Perch shortage and its fight to survive in the wild
The start of Lent, the Christian observance leading to Easter, is just two days away. That means the demand for yellow perch will go up, and much like previous years, a shortage for popular fish fries is a problem.
It's a story Action 2 News has followed for several years as the population of yellow perch in our area lakes declines. Wisconsin's DNR says since the 80’s perch numbers have gone down, but there was some improvement in the early 2000’s.
Over the last 30 years, commercial and sport regulations have tried to protect the fishery.
Although the perch shortage isn't anything new, the fish, according to researchers, is up against changes constantly.
“It's everything from changes in population in the lake, we have introduced species, we have exotic species, in the lakes, we have differences in land use, as more and more people build on the rivers that feed the lakes and change the way nutrients flow into the lakes,” said Ken Webb, Associate Researcher at UWGB.
Webb said there's at least two invasive species also eating the food a young perch needs to survive. The Farmory in Green Bay, the first commercial bio-secure fish hatchery in the state, is looking to help.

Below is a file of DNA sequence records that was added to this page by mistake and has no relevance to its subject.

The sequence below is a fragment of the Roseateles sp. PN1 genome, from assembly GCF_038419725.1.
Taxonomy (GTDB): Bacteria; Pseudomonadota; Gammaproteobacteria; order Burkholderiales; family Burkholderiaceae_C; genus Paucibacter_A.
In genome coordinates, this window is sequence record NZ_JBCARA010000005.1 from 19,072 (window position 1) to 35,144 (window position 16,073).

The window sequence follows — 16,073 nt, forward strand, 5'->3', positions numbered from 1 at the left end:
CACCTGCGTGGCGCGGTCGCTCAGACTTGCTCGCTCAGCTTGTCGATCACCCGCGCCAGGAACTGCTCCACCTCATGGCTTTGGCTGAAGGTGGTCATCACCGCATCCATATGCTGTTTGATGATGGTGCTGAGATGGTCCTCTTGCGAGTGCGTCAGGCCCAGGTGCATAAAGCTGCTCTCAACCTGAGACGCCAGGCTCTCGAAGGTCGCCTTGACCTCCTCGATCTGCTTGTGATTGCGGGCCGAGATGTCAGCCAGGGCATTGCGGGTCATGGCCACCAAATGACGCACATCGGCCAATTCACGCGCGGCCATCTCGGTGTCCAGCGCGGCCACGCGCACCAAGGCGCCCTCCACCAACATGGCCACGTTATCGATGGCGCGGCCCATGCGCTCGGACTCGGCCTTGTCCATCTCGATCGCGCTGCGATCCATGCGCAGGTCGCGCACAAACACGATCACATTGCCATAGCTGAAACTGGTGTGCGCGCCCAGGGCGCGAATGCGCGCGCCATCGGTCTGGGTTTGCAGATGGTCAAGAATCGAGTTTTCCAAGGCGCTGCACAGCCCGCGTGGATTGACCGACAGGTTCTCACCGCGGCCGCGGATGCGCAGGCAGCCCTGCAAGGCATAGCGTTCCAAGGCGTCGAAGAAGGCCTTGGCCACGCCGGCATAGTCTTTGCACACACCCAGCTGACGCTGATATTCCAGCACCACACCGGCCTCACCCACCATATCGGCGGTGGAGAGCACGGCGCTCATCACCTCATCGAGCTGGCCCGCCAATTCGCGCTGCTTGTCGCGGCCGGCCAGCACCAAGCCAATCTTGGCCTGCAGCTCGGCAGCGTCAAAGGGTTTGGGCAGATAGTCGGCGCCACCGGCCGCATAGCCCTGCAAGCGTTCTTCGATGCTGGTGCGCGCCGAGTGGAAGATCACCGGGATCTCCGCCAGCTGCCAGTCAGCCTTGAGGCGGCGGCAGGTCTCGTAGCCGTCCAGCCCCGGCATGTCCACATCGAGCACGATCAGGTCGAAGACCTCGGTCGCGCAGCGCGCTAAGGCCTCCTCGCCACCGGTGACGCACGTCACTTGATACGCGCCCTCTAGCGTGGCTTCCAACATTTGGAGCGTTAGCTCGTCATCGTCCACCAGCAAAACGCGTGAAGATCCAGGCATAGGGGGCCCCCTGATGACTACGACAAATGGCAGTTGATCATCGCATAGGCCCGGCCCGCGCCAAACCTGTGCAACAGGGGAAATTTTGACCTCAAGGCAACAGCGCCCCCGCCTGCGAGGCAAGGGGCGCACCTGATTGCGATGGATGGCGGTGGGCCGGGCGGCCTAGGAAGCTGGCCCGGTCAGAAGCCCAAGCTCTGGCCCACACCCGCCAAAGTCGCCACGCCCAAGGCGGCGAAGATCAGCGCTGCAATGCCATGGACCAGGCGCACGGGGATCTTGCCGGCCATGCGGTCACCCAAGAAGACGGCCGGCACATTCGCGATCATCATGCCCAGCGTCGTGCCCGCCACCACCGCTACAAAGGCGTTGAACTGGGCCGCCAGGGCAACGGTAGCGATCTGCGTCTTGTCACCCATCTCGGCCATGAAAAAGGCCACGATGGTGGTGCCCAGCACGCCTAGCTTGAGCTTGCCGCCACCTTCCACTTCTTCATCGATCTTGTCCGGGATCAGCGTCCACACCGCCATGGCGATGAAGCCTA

“In here, they have a steady feed supply, so they don't need to worry about having no food, we keep the water quality pretty good and clean and they have all the food they want, there's nothing in here trying to eat them either,” said Annie Schmitz, Hachery Technician at The Farmory,
According to the DNR, high water on the bay which is three feet higher than normal right now, gives the perch a better chance for spawning and survival.
However, as Webb said, we're still getting most of our perch imported from Canada and having local hatcheries will help control the quality of the product. Webb said it also helps take some pressure from yellow perch in the wild.